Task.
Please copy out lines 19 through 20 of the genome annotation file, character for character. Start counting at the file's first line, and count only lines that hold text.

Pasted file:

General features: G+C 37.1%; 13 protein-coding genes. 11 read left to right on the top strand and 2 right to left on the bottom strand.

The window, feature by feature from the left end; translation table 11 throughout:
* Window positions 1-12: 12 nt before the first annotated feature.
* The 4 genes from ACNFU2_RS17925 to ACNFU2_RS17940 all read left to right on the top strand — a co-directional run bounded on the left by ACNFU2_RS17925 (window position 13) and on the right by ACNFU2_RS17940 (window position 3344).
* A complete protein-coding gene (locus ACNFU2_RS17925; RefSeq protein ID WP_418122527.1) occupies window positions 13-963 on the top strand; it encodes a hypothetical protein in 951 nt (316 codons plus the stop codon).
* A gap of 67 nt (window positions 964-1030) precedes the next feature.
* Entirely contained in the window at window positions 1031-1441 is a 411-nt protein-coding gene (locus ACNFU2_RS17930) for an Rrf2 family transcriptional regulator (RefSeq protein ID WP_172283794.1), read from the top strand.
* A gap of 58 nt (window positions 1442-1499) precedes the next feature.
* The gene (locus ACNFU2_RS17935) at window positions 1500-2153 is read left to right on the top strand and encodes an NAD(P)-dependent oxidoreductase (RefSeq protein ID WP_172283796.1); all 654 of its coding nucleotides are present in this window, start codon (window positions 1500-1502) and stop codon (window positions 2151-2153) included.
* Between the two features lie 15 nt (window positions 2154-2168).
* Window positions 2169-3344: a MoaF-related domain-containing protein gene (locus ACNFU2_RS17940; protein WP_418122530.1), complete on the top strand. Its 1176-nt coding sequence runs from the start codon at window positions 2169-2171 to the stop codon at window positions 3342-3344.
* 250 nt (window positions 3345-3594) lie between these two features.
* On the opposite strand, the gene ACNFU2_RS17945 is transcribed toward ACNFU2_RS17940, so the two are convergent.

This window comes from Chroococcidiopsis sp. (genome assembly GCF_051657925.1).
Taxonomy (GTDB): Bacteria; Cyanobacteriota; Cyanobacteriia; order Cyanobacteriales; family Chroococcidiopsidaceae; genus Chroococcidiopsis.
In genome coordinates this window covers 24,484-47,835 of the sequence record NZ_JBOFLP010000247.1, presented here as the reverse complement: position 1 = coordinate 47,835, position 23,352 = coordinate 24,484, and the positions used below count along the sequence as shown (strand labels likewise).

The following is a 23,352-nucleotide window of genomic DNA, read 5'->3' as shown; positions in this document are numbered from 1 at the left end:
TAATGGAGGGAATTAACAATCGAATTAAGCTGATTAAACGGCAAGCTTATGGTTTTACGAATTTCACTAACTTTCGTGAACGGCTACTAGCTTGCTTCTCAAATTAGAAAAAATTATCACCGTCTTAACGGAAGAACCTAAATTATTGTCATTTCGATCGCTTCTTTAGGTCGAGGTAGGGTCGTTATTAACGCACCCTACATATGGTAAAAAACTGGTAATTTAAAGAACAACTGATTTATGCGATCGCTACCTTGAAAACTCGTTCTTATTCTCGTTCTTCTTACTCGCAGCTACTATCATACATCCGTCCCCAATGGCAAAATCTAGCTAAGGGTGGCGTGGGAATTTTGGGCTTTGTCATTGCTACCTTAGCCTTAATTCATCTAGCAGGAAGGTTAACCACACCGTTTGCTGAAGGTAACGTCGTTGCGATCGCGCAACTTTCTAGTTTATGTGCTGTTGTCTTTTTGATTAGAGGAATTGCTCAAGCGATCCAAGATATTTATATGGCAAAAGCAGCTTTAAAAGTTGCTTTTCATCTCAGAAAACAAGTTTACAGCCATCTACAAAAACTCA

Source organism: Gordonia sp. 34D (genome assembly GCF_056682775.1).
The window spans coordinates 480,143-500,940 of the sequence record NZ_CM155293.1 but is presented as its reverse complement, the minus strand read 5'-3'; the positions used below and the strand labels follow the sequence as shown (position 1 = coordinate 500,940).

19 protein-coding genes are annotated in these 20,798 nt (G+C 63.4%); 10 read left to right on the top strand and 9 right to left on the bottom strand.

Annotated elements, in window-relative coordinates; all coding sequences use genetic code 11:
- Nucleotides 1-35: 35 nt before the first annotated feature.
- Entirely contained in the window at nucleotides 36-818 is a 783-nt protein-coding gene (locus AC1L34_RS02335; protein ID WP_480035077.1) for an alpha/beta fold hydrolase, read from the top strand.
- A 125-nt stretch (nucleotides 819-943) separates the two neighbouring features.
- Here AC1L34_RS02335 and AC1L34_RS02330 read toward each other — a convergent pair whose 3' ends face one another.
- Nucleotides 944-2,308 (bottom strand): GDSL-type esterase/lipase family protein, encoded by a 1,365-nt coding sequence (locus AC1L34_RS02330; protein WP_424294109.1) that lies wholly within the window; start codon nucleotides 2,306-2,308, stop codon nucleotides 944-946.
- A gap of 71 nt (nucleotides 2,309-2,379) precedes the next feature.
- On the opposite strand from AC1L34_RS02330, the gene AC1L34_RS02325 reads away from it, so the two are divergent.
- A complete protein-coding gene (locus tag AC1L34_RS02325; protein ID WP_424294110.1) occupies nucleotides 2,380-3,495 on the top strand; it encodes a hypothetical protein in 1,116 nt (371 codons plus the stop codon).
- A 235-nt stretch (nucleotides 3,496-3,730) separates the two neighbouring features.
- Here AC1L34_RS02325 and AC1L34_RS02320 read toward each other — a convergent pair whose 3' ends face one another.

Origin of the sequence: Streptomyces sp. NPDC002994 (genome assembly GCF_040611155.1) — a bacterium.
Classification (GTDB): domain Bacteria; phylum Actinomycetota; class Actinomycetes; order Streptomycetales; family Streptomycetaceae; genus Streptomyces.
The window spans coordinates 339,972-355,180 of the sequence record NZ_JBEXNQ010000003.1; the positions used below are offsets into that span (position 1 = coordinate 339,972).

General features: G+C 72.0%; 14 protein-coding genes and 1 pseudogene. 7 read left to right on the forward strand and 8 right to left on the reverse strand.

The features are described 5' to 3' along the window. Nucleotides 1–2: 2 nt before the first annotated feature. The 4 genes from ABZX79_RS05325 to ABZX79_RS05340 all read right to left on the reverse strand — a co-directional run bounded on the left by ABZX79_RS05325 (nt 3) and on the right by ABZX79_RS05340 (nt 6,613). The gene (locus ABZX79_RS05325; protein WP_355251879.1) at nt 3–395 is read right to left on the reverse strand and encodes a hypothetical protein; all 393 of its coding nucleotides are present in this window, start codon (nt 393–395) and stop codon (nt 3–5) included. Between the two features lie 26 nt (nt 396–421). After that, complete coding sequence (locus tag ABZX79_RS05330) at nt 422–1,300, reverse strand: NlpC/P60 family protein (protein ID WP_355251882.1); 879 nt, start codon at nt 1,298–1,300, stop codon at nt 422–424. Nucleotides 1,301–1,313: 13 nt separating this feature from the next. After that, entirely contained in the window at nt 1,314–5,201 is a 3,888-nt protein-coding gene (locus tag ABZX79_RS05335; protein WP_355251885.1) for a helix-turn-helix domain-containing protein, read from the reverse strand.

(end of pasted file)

Source organism: Gordonia sp. 34D (genome assembly GCF_056682775.1).
The window spans coordinates 480,143-500,940 of the sequence record NZ_CM155293.1 but is presented as its reverse complement, the minus strand read 5'-3'; the positions used below and the strand labels follow the sequence as shown (position 1 = coordinate 500,940).